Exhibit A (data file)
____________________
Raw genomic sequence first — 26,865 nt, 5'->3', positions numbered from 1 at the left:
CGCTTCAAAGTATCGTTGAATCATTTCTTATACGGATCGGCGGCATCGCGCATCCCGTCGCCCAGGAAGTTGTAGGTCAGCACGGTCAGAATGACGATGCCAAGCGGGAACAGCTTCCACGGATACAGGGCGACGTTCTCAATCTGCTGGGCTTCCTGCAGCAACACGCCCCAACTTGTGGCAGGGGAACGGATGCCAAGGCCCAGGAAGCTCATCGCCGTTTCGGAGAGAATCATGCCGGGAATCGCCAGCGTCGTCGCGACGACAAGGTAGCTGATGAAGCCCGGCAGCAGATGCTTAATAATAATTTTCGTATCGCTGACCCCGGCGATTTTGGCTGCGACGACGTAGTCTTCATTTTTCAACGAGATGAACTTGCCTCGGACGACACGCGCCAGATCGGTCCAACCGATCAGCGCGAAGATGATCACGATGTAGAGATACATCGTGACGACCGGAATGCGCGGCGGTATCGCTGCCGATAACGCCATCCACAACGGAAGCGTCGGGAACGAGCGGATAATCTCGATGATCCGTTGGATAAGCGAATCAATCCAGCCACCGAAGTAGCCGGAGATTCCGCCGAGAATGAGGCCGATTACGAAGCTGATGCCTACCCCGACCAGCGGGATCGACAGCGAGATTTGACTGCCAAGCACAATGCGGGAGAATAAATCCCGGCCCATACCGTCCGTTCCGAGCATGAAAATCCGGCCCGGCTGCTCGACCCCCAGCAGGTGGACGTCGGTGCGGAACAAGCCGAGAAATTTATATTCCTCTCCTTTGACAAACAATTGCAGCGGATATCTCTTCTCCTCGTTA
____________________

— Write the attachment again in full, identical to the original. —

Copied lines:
Raw genomic sequence first — 26,865 nt, 5'->3', positions numbered from 1 at the left:
CGCTTCAAAGTATCGTTGAATCATTTCTTATACGGATCGGCGGCATCGCGCATCCCGTCGCCCAGGAAGTTGTAGGTCAGCACGGTCAGAATGACGATGCCAAGCGGGAACAGCTTCCACGGATACAGGGCGACGTTCTCAATCTGCTGGGCTTCCTGCAGCAACACGCCCCAACTTGTGGCAGGGGAACGGATGCCAAGGCCCAGGAAGCTCATCGCCGTTTCGGAGAGAATCATGCCGGGAATCGCCAGCGTCGTCGCGACGACAAGGTAGCTGATGAAGCCCGGCAGCAGATGCTTAATAATAATTTTCGTATCGCTGACCCCGGCGATTTTGGCTGCGACGACGTAGTCTTCATTTTTCAACGAGATGAACTTGCCTCGGACGACACGCGCCAGATCGGTCCAACCGATCAGCGCGAAGATGATCACGATGTAGAGATACATCGTGACGACCGGAATGCGCGGCGGTATCGCTGCCGATAACGCCATCCACAACGGAAGCGTCGGGAACGAGCGGATAATCTCGATGATCCGTTGGATAAGCGAATCAATCCAGCCACCGAAGTAGCCGGAGATTCCGCCGAGAATGAGGCCGATTACGAAGCTGATGCCTACCCCGACCAGCGGGATCGACAGCGAGATTTGACTGCCAAGCACAATGCGGGAGAATAAATCCCGGCCCATACCGTCCGTTCCGAGCATGAAAATCCGGCCCGGCTGCTCGACCCCCAGCAGGTGGACGTCGGTGCGGAACAAGCCGAGAAATTTATATTCCTCTCCTTTGACAAACAATTGCAGCGGATATCTCTTCTCCTCGTTA